A little more than a week ago, a friend who resides in Fulton County emailed his fishing buddies to report “the sulphurs are hatching.” To a fly-fishing enthusiast this signals a chance to do some exciting dry-fly fishing.
To the uninitiated, dry flies are imitations of adult insects that float on the surface of the water rather than nymphs, the larval stage, which live below the surface. When a trout slurps up a dry fly it usually gives the angler a jolt of excitement.
When the “hatch is on” this means the bugs, in this case mayflies, are emerging — changing from the larval stage and coming to the surface and fly off to fertilize and lay eggs for another generation. This is when trout go on feeding frenzies. When a hatch occurs hundreds and thousands of insects hatch at once. The volume is expected because a female mayfly may lay upwards to 8,000 eggs in the water after mating.
“Sulphurs” are just one part the hundreds of species of the Order Ephemeroptera — meaning short-lived. A mayfly’s life cycle is complex. Eggs are deposited on the bottom of creeks or lakes. Hatching as nymphs (larva), the insect will live underwater for one to three years, depending on species. They feed on algae and other organic matter. When the time comes the nymphs transform into sub-imago, commonly known to anglers as “duns.” The dun rests on the surface of the water until its wings dry and then flies away as an adult.
The adult’s only goal is to find a partner and mate because it will die in less than 24 hours. Some species of mayflies do not even have mouths or digestive systems.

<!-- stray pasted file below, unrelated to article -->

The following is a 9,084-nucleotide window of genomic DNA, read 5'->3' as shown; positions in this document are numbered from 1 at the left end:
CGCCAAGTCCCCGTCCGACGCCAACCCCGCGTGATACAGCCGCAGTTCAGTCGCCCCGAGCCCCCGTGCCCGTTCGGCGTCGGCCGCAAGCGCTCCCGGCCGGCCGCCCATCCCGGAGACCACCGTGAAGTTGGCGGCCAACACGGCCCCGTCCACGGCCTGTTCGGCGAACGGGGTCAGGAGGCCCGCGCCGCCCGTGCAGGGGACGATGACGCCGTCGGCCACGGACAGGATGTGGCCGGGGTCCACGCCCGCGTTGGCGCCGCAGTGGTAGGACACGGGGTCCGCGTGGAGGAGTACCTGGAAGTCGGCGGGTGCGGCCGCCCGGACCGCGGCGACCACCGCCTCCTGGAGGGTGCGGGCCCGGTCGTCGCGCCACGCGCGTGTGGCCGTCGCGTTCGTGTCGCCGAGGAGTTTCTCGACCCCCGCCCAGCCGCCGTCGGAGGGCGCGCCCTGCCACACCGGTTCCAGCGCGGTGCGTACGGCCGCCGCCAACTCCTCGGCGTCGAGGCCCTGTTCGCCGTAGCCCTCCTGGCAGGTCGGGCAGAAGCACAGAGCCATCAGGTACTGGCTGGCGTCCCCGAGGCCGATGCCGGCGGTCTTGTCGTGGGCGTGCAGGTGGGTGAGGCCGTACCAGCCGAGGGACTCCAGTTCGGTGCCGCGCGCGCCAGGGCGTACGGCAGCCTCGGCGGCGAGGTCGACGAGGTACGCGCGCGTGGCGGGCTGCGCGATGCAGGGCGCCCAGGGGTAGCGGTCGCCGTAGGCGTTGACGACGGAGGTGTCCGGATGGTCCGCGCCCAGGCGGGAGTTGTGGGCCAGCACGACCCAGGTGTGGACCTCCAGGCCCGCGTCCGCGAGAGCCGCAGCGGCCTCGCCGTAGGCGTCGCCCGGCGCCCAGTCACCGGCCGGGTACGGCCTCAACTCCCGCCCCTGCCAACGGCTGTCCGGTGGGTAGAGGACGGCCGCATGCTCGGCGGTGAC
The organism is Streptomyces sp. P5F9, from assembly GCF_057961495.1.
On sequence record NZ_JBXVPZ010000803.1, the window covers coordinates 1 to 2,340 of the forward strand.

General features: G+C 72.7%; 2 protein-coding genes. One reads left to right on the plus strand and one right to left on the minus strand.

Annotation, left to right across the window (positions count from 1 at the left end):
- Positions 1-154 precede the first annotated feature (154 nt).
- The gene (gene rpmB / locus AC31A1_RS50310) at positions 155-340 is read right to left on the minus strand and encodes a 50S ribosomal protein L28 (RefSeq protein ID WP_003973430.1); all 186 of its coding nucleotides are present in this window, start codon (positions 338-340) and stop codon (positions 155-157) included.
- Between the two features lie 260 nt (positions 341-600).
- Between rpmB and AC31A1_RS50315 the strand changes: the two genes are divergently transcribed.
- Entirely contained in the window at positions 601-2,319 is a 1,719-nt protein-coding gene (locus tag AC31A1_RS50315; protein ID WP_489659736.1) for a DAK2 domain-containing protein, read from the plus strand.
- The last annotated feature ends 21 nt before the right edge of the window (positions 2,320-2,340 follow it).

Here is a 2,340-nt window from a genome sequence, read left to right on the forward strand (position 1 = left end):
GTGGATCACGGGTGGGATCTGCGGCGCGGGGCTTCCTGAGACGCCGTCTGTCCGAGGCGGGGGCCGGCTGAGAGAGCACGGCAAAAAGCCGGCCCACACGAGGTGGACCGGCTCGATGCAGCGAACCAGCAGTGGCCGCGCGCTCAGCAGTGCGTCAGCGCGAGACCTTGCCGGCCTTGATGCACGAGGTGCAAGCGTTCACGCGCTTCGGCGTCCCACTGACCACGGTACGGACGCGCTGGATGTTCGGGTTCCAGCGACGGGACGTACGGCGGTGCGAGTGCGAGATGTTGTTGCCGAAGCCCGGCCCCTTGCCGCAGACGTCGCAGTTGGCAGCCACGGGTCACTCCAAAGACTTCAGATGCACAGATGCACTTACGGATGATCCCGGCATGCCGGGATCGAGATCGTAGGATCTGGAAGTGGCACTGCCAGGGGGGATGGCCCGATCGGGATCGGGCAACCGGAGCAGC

During the hatch the mayflies swarm over the surface of the water. Look closely and one will see the males diving up and down seeking a partner, and the females will fly a straight line until caught by a male. After mating the mayflies die and fall on the water. Anglers know this stage of the lifecycle as “spinners.”
Motorists may have experienced “a hatch” when bugs splatter and mess up a clean windshield when driving in the vicinity of a creek or other body of water. In Minnesota mating mayflies have been known to cause car crashes when they die, fall and pile up 4 inches deep on the highway.
Trout feed on the nymphs on the bottom or those that cling to rocks. But the fish really go wild when the hatch is on. This is when the mayflies are most vulnerable. As duns they struggle on the surface as their wings dry. Females fall prey when they settle on the water’s surface to deposit their eggs. Both males and females are gulped down by the trout when they die and fall as spinners.
The object of the angler is to match the size and color of the insects hatching. In our case, the sulphur (also known as a Pale Evening Dun) generally hatches on Pennsylvania streams sometime between May 20 and June 20. When the hatch occurs it is usually in the evening, mostly around 8:30. As a dun, the insect has a creamy yellow body, almost white. The spinner body is orange or tan with clear wings.
Local anglers may know the nearby Codorus Creek has a sulphur hatch.
In our case, Thursday we drove to Fulton County to fish. We knew we were late into the hatch and with a moon approaching full we did not know what to expect. As it turned out, we watched only a few straggling sulphurs flying, looking for mates. Our imitations convinced a few trout, but we were too late for the real action.
We vowed to make an effort to keep the calendars clear around late May and early June next year to await the call: “The hatch is on!”